Packet capture and analysis can be achieved with both commercial and open-source solutions. It is best when the packet capture solution is integrated with the network performance monitoring solution, allowing users to quickly pivot from flow-level to packet-level analysis. Packet analysis has been widely used by NetOps for decades for detailed network troubleshooting, but this is becoming more complex as the use of highly-secure encryption accelerates. Unfortunately, Google estimates that 95% of its traffic is encrypted and very few packet capture tools can see within the encrypted data of a payload, especially when the newest versions of encryption, like TLS v1.3, are used.

    The right features in your Network Monitoring Platform (NMP) can not only extend your visibility to encrypted traffic, but also leapfrog you directly from MTTD to MTTR.

    Google estimates that 95% of its traffic is encrypted and very few packet capture tools can see within the encrypted data of a payload, especially when the newest versions of encryption, like TLS v1.3, are used.

    We’ve compiled a list of NMP features that will accelerate the path from detection to the root cause:

    • Global end-to-end visibility of the entire network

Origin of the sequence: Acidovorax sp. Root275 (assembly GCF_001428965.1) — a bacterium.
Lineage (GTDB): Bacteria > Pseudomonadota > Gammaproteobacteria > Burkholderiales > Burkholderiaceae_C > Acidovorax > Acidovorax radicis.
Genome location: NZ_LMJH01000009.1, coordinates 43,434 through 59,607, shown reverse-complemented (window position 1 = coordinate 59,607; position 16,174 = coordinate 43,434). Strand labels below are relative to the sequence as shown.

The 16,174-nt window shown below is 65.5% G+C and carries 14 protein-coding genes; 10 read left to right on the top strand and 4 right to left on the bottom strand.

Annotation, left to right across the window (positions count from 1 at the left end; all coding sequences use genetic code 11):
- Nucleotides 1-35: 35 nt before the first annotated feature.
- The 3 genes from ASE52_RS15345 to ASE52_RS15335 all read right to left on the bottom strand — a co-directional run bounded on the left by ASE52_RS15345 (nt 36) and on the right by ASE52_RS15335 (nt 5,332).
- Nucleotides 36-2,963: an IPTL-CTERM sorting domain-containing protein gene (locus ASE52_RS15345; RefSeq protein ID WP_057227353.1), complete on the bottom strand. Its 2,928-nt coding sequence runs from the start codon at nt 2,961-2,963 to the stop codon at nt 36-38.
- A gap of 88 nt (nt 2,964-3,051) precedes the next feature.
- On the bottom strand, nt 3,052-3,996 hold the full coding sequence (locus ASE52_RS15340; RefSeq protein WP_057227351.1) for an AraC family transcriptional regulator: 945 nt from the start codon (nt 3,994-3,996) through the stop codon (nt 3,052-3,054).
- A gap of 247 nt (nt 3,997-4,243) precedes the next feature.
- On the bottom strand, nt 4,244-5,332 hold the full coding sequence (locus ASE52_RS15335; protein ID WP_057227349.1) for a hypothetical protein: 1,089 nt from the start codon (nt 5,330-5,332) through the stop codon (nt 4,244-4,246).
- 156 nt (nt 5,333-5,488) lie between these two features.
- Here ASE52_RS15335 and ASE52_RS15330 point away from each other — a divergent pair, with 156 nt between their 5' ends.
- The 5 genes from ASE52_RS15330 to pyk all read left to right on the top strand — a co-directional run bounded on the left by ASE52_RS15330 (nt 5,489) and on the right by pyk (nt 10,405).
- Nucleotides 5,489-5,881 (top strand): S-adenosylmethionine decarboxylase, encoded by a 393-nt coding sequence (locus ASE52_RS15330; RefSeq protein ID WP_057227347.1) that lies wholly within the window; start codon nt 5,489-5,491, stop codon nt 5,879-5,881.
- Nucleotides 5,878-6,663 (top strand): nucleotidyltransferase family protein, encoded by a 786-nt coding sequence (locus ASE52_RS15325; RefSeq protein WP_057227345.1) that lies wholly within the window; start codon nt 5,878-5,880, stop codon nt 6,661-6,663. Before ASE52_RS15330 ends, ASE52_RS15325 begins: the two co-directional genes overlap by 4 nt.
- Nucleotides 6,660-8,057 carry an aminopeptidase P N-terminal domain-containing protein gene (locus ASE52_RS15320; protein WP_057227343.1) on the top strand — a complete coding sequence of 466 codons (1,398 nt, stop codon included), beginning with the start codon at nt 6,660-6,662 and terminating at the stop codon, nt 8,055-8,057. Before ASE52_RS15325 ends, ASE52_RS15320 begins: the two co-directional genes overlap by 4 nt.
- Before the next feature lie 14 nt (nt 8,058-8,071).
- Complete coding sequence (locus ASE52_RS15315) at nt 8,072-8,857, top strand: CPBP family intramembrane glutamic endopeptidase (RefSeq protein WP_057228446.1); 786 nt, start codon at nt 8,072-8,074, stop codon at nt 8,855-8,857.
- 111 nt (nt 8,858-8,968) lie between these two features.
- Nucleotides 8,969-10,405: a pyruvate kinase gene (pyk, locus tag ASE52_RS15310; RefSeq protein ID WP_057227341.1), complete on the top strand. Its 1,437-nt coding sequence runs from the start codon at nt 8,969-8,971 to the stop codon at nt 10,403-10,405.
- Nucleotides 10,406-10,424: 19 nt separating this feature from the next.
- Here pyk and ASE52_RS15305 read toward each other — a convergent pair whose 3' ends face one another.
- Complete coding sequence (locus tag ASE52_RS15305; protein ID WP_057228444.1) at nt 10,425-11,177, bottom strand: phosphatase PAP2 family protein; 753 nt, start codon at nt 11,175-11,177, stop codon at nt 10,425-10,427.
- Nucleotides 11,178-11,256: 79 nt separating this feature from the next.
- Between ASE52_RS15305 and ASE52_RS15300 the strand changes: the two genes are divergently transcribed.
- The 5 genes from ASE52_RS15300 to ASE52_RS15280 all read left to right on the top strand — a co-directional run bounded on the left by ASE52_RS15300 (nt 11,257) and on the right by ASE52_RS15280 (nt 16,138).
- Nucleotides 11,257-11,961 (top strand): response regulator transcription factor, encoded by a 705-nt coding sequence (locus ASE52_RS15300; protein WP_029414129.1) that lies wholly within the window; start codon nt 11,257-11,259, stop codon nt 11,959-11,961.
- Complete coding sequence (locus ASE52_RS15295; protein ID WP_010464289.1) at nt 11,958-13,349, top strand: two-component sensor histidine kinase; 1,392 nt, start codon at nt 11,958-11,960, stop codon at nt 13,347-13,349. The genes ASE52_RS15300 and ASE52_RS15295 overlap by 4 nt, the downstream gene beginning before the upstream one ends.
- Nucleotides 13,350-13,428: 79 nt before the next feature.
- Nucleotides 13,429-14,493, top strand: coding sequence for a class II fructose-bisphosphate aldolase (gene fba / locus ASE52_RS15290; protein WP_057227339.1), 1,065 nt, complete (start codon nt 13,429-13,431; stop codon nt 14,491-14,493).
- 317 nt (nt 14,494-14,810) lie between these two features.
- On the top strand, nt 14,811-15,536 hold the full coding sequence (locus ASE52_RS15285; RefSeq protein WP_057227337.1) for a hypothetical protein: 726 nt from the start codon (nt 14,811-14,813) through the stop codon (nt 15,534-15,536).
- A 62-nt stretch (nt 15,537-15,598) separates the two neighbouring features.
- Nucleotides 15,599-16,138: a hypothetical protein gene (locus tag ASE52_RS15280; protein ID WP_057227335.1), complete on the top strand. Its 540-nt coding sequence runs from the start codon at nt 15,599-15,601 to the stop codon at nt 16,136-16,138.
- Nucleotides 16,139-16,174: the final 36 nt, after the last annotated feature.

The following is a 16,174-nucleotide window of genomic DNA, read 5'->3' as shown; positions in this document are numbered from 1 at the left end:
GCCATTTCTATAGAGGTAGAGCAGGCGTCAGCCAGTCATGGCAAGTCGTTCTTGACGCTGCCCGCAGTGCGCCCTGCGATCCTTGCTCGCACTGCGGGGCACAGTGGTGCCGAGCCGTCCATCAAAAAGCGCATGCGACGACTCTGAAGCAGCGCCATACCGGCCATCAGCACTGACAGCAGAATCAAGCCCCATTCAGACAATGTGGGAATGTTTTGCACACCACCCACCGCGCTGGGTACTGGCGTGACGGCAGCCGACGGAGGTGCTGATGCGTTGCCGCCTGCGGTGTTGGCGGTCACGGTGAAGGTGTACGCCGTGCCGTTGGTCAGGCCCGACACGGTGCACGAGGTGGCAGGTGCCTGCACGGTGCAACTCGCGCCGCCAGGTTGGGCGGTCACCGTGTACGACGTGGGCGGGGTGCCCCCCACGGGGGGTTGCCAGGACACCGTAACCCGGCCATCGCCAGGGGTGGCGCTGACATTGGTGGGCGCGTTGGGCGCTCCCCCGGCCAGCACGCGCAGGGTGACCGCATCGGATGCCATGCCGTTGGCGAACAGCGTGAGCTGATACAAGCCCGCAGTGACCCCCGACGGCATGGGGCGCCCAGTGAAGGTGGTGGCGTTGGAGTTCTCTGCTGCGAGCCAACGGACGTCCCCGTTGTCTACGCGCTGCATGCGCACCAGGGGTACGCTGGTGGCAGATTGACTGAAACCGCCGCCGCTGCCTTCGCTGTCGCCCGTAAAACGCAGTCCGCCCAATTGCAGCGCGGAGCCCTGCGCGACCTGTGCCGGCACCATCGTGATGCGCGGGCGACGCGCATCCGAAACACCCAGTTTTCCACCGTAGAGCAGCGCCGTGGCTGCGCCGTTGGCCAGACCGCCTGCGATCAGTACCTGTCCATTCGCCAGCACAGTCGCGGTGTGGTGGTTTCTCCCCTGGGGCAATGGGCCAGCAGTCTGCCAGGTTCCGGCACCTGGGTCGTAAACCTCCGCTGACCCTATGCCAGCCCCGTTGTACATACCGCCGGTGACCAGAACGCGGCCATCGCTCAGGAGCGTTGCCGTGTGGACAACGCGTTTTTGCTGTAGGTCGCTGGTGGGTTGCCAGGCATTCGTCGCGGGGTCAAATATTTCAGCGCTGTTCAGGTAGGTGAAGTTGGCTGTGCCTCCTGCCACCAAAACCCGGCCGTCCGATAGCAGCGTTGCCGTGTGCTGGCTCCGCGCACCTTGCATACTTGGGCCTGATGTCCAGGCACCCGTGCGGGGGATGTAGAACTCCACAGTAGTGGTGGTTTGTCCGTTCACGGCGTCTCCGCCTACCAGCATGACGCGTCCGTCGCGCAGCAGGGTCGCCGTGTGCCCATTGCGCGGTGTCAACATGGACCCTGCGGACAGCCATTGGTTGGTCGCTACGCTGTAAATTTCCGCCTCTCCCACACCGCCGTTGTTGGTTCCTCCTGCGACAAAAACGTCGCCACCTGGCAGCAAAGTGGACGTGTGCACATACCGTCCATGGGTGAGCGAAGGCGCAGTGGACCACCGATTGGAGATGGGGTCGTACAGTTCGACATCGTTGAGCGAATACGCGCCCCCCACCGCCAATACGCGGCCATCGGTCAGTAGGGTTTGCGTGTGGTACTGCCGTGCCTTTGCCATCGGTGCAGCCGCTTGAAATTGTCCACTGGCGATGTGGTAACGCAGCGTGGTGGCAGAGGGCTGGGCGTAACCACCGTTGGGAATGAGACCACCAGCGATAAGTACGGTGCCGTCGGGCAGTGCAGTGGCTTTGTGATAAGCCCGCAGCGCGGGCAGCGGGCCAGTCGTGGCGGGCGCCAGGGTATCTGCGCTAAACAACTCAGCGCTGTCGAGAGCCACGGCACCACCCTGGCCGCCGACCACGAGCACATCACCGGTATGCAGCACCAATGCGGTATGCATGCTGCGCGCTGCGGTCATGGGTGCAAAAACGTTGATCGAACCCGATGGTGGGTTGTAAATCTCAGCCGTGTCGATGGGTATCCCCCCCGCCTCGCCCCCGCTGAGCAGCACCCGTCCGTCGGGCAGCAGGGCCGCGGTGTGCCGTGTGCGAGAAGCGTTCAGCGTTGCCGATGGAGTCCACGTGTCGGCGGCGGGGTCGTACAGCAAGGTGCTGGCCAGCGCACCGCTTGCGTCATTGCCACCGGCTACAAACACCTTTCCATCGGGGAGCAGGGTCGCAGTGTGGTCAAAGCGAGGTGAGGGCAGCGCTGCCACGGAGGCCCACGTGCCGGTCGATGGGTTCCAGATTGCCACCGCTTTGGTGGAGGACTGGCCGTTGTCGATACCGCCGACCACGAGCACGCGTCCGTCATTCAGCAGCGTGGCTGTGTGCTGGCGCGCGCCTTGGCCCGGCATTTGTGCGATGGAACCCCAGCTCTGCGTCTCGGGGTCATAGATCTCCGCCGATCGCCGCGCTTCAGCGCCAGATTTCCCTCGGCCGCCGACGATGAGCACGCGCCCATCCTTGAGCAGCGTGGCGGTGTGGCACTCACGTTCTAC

• If you can see the issue, you can fix it. These are the areas of visibility you need to cover:
        • Vendor-agnostic visibility
        • Third-party application visibility
        • Network-agnostic visibility
          • This should extend to all types of networks, including SD-WAN, Hybrid WAN, MPLS, Multi-Cloud, WiFi, Remote sites, and data centers
    • Forensic packet capture of network traffic, including encrypted traffic
    • Ability to correlate data between IPFIX, Packets, API and SNMP data
    • Advance Analytics & Reporting that consider multiple data types
    • Artificial intelligence (AI) and machine learning (ML)
      • These advancements allow NetOps to make proactive progress on complex network issues.
      • These technologies bring deeper insights by identifying patterns based on historical data and applying predictive logic to prevent future network problems.


    Valuable time is wasted proving who/what did not cause a network outage or impact. A process-of elimination approach is not an efficient way to identify issues. According to a 2019 study by APM Digest, 42% of NetOps responded that they spent too much time troubleshooting the network. The right technology can empower NetOps to prioritize forward progress.

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    Mean Time to Innocence